Jargeau was a small but heavily fortified town on the Loire, about ten miles east of Orléans. The French force, under Jeanne and her friend (le beau duc, as she called him) John II of Alençon, attack the suburbs; they eventually fall back, but Jeanne again rallies the troops. While scaling the walls, Jeanne is struck with a stone, knocking her down and her helmet off, but she rises again and rallies the French again. The English at Jargeau surrender.
The small town of Meung, on the other side of Orléans, had a strategically important bridge which the English could use to invade the region south of the Loire. Ignoring the English fortifications in the town, the French assault the fortifications at the bridge and capture it, installing a garrison there.
Beaugency, another small town, also had a strategically important bridge. Unlike Meung, controlling the bridge requires controlling the town, and the French begin artillery bombardment. Arthur de Richemont, who is in grave disfavor in the court of the Dauphin, arrives with troops and offers his support to Jeanne; Jeanne accepts his offer. D’Alençon negotiates a surrender.
The next battle was in open field; the precise location is not actually known, but is thought to have occurred near the small town of Patay. The first open-field battle of the campaign, it was also the one that the English could most expect to win, for the same reason they had won major victories at Crécy and Agincourt: the large English longbow corps could be used to devastating effect in an open field. The major weakness of the longbow is that longbowmen are very vulnerable to cavalry charges, which bring on close-fighting, for which longbowmen are ill-equipped, at very high speeds. To prevent this, the standard procedure was to drive large stakes in the ground to slow any cavalry. However, as the English are preparing these defenses, they inadvertently give away their position. The French command knows exactly what to do: they attack immediately and directly with massive cavalry. Such frontal cavalry assaults, which require special conditions to succeed, were one thing the French actually knew how to do very well; indeed, if they had a problem with it, it was a tendency to use it in situations to which it was poorly suited. This assault, however, was carried out almost perfectly under exactly the right conditions: the French crush an English army that would likely have crushed them if it had had more time for preparation. Jeanne participated, but given the circumstances there was relatively little to contribute.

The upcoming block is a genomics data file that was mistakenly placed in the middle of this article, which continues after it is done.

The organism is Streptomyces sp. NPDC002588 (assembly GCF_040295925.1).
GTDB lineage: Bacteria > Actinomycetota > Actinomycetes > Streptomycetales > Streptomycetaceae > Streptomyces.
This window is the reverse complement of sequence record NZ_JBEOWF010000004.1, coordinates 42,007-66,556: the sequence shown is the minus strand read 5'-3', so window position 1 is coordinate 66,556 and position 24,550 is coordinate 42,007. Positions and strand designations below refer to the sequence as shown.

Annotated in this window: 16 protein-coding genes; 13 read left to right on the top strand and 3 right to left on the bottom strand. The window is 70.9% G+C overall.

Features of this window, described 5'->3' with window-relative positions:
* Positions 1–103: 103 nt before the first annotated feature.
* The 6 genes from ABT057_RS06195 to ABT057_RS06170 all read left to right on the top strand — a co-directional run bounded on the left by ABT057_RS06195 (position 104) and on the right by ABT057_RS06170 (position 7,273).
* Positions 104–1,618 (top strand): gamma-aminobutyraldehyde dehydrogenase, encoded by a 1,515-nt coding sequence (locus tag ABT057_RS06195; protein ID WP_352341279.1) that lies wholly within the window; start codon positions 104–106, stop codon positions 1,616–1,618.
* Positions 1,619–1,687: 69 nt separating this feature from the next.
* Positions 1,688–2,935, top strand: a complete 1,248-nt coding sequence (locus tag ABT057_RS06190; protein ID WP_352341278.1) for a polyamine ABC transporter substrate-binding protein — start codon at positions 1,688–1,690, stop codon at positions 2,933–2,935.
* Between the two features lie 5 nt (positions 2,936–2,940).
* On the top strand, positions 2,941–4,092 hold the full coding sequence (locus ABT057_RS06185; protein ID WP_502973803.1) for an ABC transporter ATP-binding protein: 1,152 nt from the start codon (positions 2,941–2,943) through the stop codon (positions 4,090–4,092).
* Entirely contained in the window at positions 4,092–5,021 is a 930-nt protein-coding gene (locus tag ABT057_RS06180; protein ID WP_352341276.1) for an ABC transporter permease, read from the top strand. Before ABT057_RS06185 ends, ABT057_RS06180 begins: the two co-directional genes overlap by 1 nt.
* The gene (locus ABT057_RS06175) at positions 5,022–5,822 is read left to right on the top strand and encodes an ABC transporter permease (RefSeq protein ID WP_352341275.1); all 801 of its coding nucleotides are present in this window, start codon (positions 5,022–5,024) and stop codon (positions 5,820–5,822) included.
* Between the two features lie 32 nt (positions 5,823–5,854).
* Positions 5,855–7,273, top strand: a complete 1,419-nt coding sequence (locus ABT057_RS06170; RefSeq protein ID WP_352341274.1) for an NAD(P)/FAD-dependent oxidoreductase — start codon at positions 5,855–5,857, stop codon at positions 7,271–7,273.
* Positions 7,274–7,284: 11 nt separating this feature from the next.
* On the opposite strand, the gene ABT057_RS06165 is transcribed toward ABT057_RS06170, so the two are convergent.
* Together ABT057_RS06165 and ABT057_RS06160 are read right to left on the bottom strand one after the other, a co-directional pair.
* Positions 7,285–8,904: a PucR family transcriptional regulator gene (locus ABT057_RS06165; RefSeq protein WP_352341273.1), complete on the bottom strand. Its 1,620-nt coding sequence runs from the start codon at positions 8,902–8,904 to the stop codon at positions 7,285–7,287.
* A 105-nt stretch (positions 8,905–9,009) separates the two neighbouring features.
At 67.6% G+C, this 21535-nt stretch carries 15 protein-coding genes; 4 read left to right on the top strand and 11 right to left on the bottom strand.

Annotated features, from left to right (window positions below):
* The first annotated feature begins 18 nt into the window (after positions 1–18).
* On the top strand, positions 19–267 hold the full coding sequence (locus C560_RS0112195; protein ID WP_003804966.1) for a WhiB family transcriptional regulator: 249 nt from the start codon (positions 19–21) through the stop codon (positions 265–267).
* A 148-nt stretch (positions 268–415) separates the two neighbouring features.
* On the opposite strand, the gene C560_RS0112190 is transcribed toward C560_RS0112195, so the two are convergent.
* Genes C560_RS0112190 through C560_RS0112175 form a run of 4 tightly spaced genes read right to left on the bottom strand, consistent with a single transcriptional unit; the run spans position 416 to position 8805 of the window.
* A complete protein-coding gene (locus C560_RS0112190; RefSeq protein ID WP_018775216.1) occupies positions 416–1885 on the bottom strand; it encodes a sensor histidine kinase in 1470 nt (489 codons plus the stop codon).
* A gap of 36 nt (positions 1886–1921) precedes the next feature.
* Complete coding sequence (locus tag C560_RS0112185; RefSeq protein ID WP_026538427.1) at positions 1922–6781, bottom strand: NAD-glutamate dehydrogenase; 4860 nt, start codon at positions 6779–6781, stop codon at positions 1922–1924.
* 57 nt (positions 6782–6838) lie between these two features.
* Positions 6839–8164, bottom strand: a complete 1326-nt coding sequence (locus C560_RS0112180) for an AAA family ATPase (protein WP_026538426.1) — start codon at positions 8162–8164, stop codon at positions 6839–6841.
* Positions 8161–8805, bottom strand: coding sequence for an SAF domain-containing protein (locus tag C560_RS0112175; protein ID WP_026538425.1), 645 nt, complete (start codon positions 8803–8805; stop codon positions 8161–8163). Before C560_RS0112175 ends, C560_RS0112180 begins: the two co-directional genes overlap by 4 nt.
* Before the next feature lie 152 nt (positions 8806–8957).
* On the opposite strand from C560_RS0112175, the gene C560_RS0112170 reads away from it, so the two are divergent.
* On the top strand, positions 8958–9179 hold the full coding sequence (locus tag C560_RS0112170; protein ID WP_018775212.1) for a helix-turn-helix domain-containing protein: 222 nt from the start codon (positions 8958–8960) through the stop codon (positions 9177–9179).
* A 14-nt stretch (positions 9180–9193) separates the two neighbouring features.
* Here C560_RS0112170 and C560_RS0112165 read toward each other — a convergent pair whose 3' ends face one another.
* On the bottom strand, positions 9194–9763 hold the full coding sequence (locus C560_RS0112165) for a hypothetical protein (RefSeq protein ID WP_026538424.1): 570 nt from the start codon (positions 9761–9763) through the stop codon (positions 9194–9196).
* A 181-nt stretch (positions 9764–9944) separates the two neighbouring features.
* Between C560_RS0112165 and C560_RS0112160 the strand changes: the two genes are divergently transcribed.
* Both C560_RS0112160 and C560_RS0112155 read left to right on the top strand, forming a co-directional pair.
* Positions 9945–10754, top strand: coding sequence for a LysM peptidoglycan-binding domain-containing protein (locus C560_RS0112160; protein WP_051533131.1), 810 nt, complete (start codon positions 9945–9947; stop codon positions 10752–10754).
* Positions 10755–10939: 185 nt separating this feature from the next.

What English survive have to withdraw to Paris. The swift recapture of the entire north bank of the Loire river, and particularly the terrible defeat at Patay, force the English-Burgundian alliance, which had always been opportunistic at best, into one of its more cooperative phases. Having completed the Loire Campaign, Jeanne returns to Orléns for what she had intended to do all along: march to Rheims. (You will notice already that, while she can be convinced to delay, she always ends up doing what she originally insisted on doing.) Thus begins the Expedition to the Coronation. This would not ordinarily have been considered a very savvy move; the English were well-prepared to counter any such campaign. It would end up succeeding, however, because nobody expected it. Jeanne had one mission: get the Dauphin crowned king at Rheims. She had a considerable amount of work to do to convince the French command to take this route. And the English were virtually certain that the French would attack Paris, which was the obvious next step. For the French to go the other way and simply march through firmly held enemy territory for no other purpose than to perform a politically symbolic act, threw the English completely.
The Expedition was battle-less. The French army marched across enemy territory by nothing more than negotiation with local towns. Almost all the important towns were garrisoned by Burgundians, but none of the citizens wanted a siege and obviously none of the garrisons could take on the French army without backup from an army of their own. So the cities negotiated provisions and passage in exchange for amnesty and the garrisons just watched. And on the 17 July, Jeanne’s mission was completed: the Dauphin was crowned King of France at Rheims, a good hundred miles into the middle of enemy territory, which they had reached without having to fight at all. And the result, of course, was that a number of cities under Burgundian control switched allegiance to France.